I forgot about the braided trees until thirty-five years later when we were selling off some of the property. I was getting sentimental about the old trails and decided to cut some canes and staffs for future "gifts." That's when I remembered braiding the saplings and walked to that part of the woods to see what had become of them.

When I got to the very spot, there it was... not three braided trees—just one tree holding the shape of the braid. The other trees had long-since rotted away. And in fact, this tree was also dead but sturdy in its place. I think it's hickory or some other hard wood (not oak). It seemed strange to see it there still holding every gentle twist I imposed upon it all those years ago. I have no idea how long it stood there in that dried state, but the wood is solid and strong. It's been in my garage for a year. Today I "finished it" for the collection. It took about two hours—two hours and thirty-six years that is.
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10 Comments:

Anonymous Anonymous said...

It was really cool to read the history of the tree branch that was on your property when you were a boy.

7/5/06 8:56 AM  
Blogger patterns of ink said...

Thank you my anonymous youngest daughter. Am I right that this is you? It makes me smile to know you read these stories.

9/5/06 3:37 AM  
Blogger Dr.John said...

A good example of the influence of good parents or the right teacher.

26/10/08 7:02 PM  
Blogger patterns of ink said...

Dr. John,
As a pastor, you probably know that passage in Deuteronomy 6:6-7 about parents teaching their children as they walk and go about their normal lives. Dad and Mom were like that with us "twigs."

26/10/08 9:35 PM  
Blogger Nancy said...

Too cute, from Anon... and a voice from another generation of twigs. I love it!

I remember this walking stick story. I loved it so much because of my walking stick collection. You noticed from a photo about another topic, my dad's walking stick. I still need to do a post on "The Walking Stick".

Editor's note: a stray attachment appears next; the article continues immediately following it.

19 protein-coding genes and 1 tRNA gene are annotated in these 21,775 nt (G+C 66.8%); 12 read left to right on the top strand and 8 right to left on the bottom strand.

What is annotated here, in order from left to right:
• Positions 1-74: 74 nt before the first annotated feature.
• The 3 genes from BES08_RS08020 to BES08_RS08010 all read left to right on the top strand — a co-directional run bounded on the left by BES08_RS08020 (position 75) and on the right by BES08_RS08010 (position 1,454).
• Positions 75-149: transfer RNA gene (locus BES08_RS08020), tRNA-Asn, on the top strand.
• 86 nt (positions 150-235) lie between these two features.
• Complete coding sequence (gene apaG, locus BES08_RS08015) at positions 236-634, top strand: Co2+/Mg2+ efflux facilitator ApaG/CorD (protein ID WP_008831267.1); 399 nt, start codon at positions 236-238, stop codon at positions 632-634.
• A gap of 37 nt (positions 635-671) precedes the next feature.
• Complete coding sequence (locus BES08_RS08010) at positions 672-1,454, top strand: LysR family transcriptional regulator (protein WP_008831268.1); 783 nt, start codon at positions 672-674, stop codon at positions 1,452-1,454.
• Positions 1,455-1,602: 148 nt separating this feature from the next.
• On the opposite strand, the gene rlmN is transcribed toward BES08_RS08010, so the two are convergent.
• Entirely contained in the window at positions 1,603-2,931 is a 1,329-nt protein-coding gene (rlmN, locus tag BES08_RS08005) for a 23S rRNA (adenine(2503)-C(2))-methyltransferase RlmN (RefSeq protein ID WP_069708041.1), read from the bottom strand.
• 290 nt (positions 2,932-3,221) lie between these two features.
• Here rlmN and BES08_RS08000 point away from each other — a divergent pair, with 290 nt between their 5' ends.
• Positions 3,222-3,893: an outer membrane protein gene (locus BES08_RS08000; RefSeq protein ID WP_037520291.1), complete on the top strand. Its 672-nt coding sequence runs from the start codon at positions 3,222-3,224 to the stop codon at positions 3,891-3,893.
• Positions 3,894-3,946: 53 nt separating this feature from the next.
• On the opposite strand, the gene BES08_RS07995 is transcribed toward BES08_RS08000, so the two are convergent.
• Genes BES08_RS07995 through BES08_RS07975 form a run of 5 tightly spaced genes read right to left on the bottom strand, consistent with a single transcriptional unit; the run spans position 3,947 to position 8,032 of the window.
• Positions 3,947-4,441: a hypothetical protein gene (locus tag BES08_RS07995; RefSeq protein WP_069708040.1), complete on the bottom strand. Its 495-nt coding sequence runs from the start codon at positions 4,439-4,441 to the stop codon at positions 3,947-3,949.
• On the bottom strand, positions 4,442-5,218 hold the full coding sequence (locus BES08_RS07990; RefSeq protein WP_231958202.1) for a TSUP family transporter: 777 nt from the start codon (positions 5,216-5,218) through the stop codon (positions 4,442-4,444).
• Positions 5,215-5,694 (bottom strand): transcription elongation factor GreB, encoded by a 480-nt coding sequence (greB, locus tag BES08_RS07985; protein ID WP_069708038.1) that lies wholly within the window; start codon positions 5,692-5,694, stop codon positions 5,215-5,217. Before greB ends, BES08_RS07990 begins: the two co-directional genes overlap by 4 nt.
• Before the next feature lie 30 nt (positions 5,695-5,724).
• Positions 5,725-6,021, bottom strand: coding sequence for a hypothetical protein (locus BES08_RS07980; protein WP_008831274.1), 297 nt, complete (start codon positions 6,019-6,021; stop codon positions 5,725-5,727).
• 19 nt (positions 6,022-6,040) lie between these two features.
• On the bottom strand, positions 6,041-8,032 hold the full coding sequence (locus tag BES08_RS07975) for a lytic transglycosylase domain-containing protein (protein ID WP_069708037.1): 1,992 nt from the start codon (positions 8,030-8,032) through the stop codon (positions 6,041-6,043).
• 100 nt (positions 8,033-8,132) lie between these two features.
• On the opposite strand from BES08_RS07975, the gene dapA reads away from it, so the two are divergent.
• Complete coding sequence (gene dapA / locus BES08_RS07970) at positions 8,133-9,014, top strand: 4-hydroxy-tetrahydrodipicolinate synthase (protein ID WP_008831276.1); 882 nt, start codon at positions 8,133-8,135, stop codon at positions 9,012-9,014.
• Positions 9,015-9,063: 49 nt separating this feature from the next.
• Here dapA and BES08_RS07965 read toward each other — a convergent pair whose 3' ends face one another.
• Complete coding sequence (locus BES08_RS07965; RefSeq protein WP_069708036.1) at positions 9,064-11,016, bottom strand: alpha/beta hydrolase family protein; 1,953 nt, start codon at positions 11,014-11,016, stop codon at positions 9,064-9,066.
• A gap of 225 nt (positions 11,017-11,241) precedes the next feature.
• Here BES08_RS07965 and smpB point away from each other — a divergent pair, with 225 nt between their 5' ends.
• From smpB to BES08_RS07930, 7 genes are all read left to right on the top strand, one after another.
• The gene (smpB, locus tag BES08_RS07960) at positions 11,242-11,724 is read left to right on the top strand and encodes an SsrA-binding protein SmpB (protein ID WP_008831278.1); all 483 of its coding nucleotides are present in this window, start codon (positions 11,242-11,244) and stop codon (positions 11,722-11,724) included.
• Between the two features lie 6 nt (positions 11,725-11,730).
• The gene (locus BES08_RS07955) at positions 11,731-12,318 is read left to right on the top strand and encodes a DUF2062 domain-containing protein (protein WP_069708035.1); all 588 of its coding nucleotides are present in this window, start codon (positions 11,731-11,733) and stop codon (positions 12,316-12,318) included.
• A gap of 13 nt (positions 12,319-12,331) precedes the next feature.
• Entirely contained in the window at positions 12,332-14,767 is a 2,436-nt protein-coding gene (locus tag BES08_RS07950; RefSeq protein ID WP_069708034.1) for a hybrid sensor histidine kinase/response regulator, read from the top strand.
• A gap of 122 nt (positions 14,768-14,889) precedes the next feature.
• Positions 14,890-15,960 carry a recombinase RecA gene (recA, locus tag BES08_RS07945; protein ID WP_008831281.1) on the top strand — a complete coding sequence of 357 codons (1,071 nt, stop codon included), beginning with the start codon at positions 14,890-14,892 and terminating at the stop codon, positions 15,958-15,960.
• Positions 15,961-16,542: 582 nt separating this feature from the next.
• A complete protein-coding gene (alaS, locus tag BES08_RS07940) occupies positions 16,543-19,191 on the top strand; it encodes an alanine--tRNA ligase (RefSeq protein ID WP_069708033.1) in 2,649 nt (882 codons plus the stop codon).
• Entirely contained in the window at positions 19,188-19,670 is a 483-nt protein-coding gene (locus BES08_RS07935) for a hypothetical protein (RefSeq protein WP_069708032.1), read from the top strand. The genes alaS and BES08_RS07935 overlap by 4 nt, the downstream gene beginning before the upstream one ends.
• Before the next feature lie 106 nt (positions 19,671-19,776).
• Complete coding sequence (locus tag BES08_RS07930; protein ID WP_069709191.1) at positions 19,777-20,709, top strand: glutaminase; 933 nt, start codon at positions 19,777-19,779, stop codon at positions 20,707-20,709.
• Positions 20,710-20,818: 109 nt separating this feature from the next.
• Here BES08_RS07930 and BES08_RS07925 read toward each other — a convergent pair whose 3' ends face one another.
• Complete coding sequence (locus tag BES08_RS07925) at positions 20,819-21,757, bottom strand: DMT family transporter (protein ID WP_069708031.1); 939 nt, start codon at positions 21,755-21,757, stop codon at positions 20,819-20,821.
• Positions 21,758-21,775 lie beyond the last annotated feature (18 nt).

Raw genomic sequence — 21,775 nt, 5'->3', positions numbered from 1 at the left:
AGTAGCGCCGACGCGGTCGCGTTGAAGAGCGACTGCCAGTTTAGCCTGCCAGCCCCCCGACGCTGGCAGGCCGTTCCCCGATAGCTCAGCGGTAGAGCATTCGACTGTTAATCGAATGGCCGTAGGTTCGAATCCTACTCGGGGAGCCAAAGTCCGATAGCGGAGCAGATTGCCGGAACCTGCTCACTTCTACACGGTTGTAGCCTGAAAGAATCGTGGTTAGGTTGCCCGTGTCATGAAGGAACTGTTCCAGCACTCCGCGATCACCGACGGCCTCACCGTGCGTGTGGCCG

This story came to my mind, a few weeks ago, when you posted about "hacking" on the tree as a lad, and then showing the results many years later.

... And the story continues. Lessons of life, learned one step at a time, even if you don't have a walking stick in your hand!

27/10/08 7:56 AM  
Blogger patterns of ink said...

Nancy,
I actually remembered that you would be a reader who remembered this post. That was two years ago. Hard to believe it's been that long. The Beach tree incident and the braided trees were actually about two years apart. Next comes the well. Actally the tree house and rope swing fits in there, but I'm saving that to the last.

27/10/08 8:25 PM  
Blogger heiresschild said...

what a beautiful piece of history (the story and the canes) to continue passing down in your family Tom.

27/10/08 8:38 PM  
Blogger patterns of ink said...

H.C. my friend,
Thanks for remaining open to me during this time when I keep getting sidetracked in things that ultimately you and I would agree upon in that they are in God's hands. I'm not talking about the walking sticks, of course. Thank you, friend.

28/10/08 4:04 AM  
Anonymous quilly said...

Now that's what I call planning ahead!

29/10/08 3:46 AM  
Blogger patterns of ink said...

Quilly,
It was one of those surreal moments in life. First that we did it, second that it came true, and third that I remembered all those years later. =)

30/10/08 11:51 PM